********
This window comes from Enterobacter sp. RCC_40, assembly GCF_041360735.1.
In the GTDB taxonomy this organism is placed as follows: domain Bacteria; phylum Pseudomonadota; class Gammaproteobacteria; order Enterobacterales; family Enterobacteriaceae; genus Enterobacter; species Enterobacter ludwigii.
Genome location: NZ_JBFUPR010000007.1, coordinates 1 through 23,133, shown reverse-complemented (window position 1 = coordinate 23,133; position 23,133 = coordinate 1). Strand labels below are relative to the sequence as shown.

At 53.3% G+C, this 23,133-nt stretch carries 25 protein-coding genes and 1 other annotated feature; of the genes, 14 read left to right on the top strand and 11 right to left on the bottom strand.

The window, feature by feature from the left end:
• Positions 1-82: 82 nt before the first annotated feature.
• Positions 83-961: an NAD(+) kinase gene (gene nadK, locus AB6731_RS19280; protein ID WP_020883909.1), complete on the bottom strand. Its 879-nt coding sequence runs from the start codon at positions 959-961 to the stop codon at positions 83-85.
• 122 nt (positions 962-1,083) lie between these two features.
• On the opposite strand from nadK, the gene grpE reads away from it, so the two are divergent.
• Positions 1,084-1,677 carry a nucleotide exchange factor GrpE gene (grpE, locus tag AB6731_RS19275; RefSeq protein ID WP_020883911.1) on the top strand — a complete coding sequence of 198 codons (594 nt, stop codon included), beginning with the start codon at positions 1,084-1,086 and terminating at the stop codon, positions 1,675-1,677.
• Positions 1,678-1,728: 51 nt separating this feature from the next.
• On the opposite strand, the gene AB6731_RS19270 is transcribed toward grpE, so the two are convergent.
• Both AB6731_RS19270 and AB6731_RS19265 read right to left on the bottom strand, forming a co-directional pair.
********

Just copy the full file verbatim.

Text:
This window comes from Enterobacter sp. RCC_40, assembly GCF_041360735.1.
In the GTDB taxonomy this organism is placed as follows: domain Bacteria; phylum Pseudomonadota; class Gammaproteobacteria; order Enterobacterales; family Enterobacteriaceae; genus Enterobacter; species Enterobacter ludwigii.
Genome location: NZ_JBFUPR010000007.1, coordinates 1 through 23,133, shown reverse-complemented (window position 1 = coordinate 23,133; position 23,133 = coordinate 1). Strand labels below are relative to the sequence as shown.

At 53.3% G+C, this 23,133-nt stretch carries 25 protein-coding genes and 1 other annotated feature; of the genes, 14 read left to right on the top strand and 11 right to left on the bottom strand.

The window, feature by feature from the left end:
• Positions 1-82: 82 nt before the first annotated feature.
• Positions 83-961: an NAD(+) kinase gene (gene nadK, locus AB6731_RS19280; protein ID WP_020883909.1), complete on the bottom strand. Its 879-nt coding sequence runs from the start codon at positions 959-961 to the stop codon at positions 83-85.
• 122 nt (positions 962-1,083) lie between these two features.
• On the opposite strand from nadK, the gene grpE reads away from it, so the two are divergent.
• Positions 1,084-1,677 carry a nucleotide exchange factor GrpE gene (grpE, locus tag AB6731_RS19275; RefSeq protein ID WP_020883911.1) on the top strand — a complete coding sequence of 198 codons (594 nt, stop codon included), beginning with the start codon at positions 1,084-1,086 and terminating at the stop codon, positions 1,675-1,677.
• Positions 1,678-1,728: 51 nt separating this feature from the next.
• On the opposite strand, the gene AB6731_RS19270 is transcribed toward grpE, so the two are convergent.
• Both AB6731_RS19270 and AB6731_RS19265 read right to left on the bottom strand, forming a co-directional pair.